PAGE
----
One of the reasons I say that it is good for American Christianity to no longer think of itself as a “moral majority” is that such a mentality obscures the strangeness of the Gospel. When a vision of Christian political engagement hinges on building a politically viable network of ideologically united voters, Christ and him crucified will tend to be a stumbling block, not a rallying point.
Some sectors of religious activism chafe when we say that Christianity has always been and will always be a minority viewpoint in Western culture. Minorities do not exert influence, they will contend, on the culture or the systems around it. The temptation is to pretend to be a majority, even if one is not.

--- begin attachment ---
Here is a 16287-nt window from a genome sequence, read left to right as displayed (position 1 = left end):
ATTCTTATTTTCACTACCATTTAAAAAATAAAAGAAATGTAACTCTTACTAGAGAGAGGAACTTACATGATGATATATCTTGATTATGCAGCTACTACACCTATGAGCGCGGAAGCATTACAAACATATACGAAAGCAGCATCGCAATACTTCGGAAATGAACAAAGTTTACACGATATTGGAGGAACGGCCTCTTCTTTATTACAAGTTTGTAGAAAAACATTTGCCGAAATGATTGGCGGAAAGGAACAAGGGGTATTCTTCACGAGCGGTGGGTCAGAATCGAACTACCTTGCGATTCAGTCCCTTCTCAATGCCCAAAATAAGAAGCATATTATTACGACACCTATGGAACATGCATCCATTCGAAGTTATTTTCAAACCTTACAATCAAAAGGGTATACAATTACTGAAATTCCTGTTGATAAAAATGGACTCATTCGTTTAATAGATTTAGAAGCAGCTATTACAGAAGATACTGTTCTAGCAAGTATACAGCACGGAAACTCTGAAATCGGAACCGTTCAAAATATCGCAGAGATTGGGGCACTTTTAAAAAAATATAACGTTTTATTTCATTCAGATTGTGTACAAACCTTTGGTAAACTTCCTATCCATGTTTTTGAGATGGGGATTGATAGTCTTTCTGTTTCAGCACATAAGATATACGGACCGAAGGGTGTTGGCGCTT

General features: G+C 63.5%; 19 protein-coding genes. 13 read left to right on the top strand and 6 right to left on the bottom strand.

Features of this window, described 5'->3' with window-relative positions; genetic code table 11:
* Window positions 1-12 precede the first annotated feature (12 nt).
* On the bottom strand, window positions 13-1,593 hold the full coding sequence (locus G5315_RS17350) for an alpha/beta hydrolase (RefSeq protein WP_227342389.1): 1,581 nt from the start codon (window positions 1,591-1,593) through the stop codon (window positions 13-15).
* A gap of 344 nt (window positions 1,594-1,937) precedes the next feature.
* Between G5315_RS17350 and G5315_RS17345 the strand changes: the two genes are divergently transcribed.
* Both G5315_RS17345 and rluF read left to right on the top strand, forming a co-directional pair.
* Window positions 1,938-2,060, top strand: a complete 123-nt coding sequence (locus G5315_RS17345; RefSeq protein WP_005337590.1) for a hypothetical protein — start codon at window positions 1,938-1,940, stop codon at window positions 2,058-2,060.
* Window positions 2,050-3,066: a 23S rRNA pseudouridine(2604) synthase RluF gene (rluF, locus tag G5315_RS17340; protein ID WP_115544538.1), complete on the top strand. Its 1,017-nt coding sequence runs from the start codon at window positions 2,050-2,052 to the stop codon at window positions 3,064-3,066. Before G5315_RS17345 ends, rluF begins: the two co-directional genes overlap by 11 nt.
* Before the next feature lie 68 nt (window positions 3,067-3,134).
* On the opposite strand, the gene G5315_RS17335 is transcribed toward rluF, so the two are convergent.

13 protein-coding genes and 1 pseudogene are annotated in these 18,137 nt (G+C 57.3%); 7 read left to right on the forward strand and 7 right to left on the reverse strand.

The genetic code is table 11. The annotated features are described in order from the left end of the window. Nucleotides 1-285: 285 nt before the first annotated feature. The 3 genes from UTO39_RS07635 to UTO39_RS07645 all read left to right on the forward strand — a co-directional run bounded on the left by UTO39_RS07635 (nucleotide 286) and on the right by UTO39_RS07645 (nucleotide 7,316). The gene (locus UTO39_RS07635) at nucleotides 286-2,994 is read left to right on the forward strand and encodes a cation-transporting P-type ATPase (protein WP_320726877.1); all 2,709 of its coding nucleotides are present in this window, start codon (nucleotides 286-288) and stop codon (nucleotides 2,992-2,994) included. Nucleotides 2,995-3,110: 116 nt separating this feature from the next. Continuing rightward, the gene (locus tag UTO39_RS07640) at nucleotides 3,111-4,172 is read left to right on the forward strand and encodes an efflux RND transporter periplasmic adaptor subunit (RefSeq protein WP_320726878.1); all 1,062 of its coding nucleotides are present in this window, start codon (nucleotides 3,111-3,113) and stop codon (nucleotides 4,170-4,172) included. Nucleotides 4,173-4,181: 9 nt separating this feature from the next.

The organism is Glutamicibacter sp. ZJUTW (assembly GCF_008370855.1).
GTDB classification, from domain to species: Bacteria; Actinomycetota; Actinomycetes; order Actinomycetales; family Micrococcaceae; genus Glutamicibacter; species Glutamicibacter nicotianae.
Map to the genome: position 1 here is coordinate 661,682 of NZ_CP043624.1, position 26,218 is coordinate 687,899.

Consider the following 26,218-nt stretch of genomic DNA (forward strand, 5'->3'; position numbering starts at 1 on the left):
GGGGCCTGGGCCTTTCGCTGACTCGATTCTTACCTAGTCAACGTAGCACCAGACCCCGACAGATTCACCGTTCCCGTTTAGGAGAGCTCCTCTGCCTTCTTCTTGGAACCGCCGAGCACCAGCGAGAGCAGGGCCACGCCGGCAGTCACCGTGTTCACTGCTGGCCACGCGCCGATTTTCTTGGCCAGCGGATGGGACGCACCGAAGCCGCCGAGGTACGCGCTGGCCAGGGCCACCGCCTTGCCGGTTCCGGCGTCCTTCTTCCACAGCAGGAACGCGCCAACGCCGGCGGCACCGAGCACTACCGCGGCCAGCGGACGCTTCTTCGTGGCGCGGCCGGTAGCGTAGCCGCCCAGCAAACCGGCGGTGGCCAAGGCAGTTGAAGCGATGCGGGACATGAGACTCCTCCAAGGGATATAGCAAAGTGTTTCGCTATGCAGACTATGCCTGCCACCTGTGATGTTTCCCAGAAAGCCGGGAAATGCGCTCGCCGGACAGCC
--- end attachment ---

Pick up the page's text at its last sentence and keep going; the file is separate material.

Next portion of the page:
But this is a profoundly Darwinian way of viewing the world, like a frightened animal puffing out its chest in order to seem larger and fiercer, in the hopes of scaring off predators. Such is not the way of Christ. The church of Jesus Christ is never a majority, in any fallen culture, even if we happen to outnumber…Continue Reading